The HMCU-C Assembler…

With work looming over me (starting tomorrow infact…) I’ve decided to further progress my C implementation of the HMCU. As a bit of a challenge with strings, I decided to build myself a compiler. While its fun writing instructions in Excel, its a bit of a pain because you have to know your powers of 2 well and where commands should go. This was a problem for early programmers too and is what pushed for a “higher level” language. This led to assembly language, essentially a text version of the byte codes so the coders didn’t have to remember every machine code/use complex lookup tables for the machine codes.

As early programmers experienced machine code writing problems, I’ve also got to to that point too! Writing a bit in the wrong bitfield can cause mayhem in a program, destroying the chances of your virtual machine working correctly. This led me to writing a simple assembler! This might seem a simple step but in my life so far, I’ve never actually delved into formally learning assembly, stupid right? Actually, that is a slight lie. For my A2 electronics exam, I had to learn some PIC assembler – that didn’t actually come up on the exam anyway!

Regardless, I’ve further improved my language to now consist of only 11 instructions now, leaving room for up to 53 more instructions! Some might call this future proofing, others just laziness. I’ve managed this by combining the logic and arithmetic instructions into two standard instructions, LGC and ARH, respectively. Within each of these instructions, is the option to perform each logic operation: and, or, nand, nor, xor, xnor, invert, less than, less than or equal to, equal to, more than or equal to and more than, along with specifying which two registers will be operated upon and which register will contain the result. The same applies to the ARH instruction, with each operation being: add, subtract, multiply, divide, modulo, left shift and right shift.

With these further improvements, while it makes the virtual machine programming easier, it makes the actual programming of the machine harder as bytecodes become more intricate, further pushing me to produce an assembler. This leads me to explaining how my assembly works:

Currently, I haven’t implemented the ability for labelled sections of code. All code is linearly translated from a txt file, directly to the machine codes (of course, with some error checking!) meaning the code has to have an instruction per line or the parser will flag an error. Regardless, it certainly eases up on the program writing and programs can be written much faster than previously. The assembly structure is like so:

<Line number> <Instruction> <Op command 1> <Op command 2> <…Op command n> #Comment

I’ve written the lexer, parser and translator in C++ as it makes string operations a load easier, a rarity for me! The parser converts each line into individual tokens, seperated by the space character ‘ ‘, ignoring the initial line number and stopping the parse once a ‘#’ is encountered. The “compiler” is actually a pretty small program, accounting to 321 lines of C++ code though a lot of it is written as short hand (2 line if else statements), along with the actual virtual machine at 169 lines of code. An assembler and virtual machine in less than 500 lines of code!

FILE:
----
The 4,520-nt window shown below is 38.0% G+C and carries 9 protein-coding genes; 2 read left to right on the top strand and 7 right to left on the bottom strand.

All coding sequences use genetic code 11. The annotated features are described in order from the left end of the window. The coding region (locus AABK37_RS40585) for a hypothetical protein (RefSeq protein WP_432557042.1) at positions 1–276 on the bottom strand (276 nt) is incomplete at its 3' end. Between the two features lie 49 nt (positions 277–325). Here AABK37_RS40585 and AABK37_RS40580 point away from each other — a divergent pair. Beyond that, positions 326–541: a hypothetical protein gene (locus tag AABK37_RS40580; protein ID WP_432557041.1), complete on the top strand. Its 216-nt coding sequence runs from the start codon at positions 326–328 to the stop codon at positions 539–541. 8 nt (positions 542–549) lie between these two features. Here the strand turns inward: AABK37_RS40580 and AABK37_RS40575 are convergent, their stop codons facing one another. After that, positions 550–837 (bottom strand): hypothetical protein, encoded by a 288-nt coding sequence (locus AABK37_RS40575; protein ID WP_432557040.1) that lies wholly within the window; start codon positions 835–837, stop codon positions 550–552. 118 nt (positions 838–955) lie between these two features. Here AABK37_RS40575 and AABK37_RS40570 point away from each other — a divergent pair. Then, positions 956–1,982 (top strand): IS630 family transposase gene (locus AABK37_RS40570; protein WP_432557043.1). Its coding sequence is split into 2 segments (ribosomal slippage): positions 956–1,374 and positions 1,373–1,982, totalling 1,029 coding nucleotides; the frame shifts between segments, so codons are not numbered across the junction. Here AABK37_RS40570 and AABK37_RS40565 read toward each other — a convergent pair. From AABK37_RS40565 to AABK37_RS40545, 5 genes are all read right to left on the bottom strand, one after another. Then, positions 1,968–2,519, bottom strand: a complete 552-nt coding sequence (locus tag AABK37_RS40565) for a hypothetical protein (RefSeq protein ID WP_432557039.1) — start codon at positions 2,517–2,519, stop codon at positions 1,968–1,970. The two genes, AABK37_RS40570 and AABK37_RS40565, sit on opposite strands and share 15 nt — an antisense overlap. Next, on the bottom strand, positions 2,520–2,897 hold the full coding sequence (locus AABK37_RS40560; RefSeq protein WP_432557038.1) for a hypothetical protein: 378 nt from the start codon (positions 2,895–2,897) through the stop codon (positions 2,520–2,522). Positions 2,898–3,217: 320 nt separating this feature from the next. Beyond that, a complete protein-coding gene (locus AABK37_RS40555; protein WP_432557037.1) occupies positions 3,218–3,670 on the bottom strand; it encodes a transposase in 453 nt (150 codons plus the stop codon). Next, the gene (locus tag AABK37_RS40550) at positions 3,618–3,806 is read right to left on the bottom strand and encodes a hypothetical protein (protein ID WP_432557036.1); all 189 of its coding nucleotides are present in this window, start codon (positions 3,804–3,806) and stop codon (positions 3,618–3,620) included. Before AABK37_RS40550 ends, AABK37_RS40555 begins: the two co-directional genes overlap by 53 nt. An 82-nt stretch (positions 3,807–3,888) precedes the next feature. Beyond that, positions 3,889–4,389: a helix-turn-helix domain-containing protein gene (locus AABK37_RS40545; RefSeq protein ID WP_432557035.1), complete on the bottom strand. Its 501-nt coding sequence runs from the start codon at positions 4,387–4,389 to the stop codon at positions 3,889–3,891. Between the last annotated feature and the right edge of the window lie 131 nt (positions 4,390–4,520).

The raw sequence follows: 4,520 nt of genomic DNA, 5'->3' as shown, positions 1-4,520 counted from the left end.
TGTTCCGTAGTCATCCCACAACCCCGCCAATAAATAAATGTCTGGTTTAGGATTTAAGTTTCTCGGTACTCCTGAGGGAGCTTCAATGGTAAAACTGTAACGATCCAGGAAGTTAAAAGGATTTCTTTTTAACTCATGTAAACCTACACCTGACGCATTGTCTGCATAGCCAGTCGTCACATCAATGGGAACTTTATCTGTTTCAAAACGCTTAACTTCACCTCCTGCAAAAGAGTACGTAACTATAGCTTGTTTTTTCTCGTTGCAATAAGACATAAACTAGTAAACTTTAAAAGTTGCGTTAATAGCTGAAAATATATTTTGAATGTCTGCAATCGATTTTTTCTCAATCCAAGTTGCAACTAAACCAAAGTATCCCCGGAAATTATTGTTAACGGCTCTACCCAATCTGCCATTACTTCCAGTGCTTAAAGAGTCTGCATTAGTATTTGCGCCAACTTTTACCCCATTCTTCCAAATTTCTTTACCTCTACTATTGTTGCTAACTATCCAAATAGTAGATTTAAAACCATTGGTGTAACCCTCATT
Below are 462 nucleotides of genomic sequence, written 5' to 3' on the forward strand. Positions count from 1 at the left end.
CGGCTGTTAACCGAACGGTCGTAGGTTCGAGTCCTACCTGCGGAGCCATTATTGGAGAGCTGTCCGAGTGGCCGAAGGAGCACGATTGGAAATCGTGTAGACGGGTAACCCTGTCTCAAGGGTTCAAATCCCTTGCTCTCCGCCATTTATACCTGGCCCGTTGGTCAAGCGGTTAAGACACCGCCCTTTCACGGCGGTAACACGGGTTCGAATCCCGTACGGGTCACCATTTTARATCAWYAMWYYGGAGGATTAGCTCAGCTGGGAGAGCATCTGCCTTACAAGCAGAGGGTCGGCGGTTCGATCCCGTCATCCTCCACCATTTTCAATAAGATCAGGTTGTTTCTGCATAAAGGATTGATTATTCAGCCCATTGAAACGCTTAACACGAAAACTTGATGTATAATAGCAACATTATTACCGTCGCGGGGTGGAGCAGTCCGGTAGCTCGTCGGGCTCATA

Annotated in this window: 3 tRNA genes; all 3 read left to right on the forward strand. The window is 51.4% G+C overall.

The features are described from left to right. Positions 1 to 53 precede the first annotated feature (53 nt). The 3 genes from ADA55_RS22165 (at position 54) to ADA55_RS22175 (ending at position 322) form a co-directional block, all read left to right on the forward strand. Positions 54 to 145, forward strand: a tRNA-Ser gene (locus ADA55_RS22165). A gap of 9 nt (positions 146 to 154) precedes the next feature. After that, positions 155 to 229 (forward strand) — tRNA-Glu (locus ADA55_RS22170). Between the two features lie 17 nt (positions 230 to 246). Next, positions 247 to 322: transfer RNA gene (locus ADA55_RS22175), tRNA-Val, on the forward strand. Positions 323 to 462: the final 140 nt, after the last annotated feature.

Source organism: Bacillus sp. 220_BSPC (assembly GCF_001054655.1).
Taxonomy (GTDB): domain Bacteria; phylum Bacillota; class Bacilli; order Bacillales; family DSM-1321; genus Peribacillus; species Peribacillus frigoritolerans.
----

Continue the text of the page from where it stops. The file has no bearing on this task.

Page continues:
Testing the assembler:
To test the assembler, I’ve essentially used the same programs as in my previous test, just instead of writing them in bytecode, I’ve written them in assembler format. The first program I tested was the GCD of two numbers, as done previously. Rewriting this ins assembly was really simple since I’d already written it in byte code format. The code looks like:

0 STR RA 50                              #Store 50 in RA
1 STR RB 30                              #Store 30 in RB
2 LGC == RA RB RD                 #(RB=RA) result into RD
3 JPR SET RD 10                       #Jump if RD is set
4 LGC > RA RB RD                   #(RA>RB) result into RD
5 JPR SET RD 8                         #Jump if RD is set
6 ARH SUB RB RA RB              #RB = RB-RA
7 JMP 2                                      #Jump to ADDR 2
8 ARH SUB RA RB RA              #RA = RA-RB
9 JMP 2                                      #Jump to ADDR 2
10 PRT 0                                    #Print
11 BRK                                       #Exit

The line counter at the side helps when decided where the program needs to jump to. This program compiles to:

04 00 00 32 04 40 00 1E 14 00 12 C8 2A C0 00 0A 14 00 16 C8 2A C0 00 08 10 00 06 41 24 00 00 02 10 00 06 08 24 00 00 02 20 00 00 00 1C 00 00 00

Which is complex enough to read and look up against my program chart! Running the program however works fine.

Excel is still useful however at writing out the instruction table!

As can be seen above, STRARH and LGC instructions have two entries. These are because the instruction structure changes for these instructions. For example, storing a constant in a register (C->R) would look like STR RA 1234 where as storing one register in another would look like STR R RA RB. This is similar to the increment and decrement instructions, to increment a register, you would write ARH INC RA, where as multiplying two registers would be ARH MUL RA RB. This is similar once again to the logic instruction. To invert a register, you would write LGC INV RA, where as and’ing together two registers would be LGC AND RA RB.

I haven’t yet implemented the ability to use labels so jump statements still need to jump to the line numbers as all jump statements really do is set the PC to the new position.

Not bad progress for an evenings work eh! I’ve currently got a friend of mine helping me work towards getting a C compiler written too.

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